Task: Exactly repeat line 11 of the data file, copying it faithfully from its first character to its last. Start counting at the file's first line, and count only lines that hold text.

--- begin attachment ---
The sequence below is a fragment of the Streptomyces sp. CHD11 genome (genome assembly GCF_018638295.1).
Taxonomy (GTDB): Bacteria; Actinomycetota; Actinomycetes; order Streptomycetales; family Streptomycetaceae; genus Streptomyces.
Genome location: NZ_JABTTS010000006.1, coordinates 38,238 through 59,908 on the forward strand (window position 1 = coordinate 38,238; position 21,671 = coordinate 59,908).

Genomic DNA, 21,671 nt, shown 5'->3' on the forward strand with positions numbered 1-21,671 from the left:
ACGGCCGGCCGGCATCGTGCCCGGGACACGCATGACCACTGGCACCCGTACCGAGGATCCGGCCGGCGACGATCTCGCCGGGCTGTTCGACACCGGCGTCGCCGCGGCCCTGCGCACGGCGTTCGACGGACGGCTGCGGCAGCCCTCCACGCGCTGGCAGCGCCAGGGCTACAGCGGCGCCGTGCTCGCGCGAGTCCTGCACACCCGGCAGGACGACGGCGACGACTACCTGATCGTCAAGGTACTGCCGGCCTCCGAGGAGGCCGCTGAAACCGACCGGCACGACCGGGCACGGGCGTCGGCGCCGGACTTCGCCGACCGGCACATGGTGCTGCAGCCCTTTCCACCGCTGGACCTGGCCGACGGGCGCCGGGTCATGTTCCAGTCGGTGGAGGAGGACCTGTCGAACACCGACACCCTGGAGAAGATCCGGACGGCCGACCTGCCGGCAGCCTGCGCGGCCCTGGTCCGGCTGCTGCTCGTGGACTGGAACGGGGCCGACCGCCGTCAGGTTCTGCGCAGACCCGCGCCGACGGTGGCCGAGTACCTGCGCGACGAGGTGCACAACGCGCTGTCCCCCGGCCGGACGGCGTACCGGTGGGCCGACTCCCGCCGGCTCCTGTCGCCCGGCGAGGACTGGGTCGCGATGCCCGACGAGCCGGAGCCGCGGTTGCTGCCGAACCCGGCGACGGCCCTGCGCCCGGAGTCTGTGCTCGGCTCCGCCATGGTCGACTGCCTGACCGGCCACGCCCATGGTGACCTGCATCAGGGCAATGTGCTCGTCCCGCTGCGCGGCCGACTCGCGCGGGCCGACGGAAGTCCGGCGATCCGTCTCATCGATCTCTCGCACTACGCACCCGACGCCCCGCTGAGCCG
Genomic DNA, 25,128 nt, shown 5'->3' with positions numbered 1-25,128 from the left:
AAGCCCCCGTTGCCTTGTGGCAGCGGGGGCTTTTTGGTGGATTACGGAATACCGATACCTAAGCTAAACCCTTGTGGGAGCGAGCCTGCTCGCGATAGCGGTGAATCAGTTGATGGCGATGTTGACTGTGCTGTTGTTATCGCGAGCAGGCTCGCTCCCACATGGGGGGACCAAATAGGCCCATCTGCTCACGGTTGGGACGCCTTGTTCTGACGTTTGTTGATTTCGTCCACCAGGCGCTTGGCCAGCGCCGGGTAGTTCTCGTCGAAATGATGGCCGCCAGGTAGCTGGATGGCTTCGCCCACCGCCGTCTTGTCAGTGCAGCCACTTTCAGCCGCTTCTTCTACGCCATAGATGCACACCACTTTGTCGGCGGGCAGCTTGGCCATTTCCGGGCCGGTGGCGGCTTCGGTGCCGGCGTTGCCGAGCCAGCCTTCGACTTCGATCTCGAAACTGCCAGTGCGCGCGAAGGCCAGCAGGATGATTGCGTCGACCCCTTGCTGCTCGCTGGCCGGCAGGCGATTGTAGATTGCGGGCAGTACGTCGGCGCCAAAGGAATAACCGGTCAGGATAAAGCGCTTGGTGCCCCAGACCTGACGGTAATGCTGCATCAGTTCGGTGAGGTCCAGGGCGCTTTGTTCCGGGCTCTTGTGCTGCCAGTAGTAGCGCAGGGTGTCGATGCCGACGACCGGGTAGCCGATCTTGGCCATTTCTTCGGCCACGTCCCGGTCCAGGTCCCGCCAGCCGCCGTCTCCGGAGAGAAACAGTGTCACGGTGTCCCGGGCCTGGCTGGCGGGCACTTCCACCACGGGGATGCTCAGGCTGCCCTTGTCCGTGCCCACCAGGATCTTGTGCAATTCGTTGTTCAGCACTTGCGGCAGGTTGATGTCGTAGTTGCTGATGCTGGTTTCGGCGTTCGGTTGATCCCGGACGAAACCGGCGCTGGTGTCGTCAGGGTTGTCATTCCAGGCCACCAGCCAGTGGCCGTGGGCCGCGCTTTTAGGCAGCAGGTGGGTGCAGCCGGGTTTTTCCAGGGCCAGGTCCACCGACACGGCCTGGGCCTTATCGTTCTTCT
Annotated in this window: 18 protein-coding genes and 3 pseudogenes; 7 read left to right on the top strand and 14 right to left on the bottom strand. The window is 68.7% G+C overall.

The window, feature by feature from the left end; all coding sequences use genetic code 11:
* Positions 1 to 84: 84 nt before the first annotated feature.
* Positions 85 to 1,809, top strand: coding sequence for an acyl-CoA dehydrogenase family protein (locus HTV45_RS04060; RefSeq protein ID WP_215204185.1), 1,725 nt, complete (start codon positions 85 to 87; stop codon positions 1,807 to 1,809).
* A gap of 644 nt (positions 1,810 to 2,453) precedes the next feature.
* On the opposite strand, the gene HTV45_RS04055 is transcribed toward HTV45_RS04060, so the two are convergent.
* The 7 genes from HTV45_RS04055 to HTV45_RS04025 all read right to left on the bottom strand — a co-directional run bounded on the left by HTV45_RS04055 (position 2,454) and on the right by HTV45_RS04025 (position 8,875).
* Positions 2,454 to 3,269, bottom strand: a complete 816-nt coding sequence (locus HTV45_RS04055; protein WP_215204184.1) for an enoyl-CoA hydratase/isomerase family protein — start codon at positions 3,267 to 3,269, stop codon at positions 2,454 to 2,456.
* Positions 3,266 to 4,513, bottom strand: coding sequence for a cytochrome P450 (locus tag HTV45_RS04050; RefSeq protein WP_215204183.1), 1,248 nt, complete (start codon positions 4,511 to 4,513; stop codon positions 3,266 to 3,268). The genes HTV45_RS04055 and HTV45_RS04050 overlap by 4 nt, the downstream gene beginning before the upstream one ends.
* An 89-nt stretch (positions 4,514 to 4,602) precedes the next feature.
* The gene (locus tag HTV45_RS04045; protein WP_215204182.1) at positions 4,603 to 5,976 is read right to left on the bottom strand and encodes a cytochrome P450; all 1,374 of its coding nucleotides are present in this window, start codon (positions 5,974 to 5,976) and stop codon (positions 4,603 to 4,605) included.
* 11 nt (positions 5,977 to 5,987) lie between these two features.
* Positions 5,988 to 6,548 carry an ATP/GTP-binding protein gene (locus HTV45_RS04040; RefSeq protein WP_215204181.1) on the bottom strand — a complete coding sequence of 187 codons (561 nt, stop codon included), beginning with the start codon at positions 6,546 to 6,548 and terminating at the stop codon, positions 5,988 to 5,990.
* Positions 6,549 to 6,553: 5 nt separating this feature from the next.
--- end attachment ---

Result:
* Positions 85 to 1,809, top strand: coding sequence for an acyl-CoA dehydrogenase family protein (locus HTV45_RS04060; RefSeq protein ID WP_215204185.1), 1,725 nt, complete (start codon positions 85 to 87; stop codon positions 1,807 to 1,809).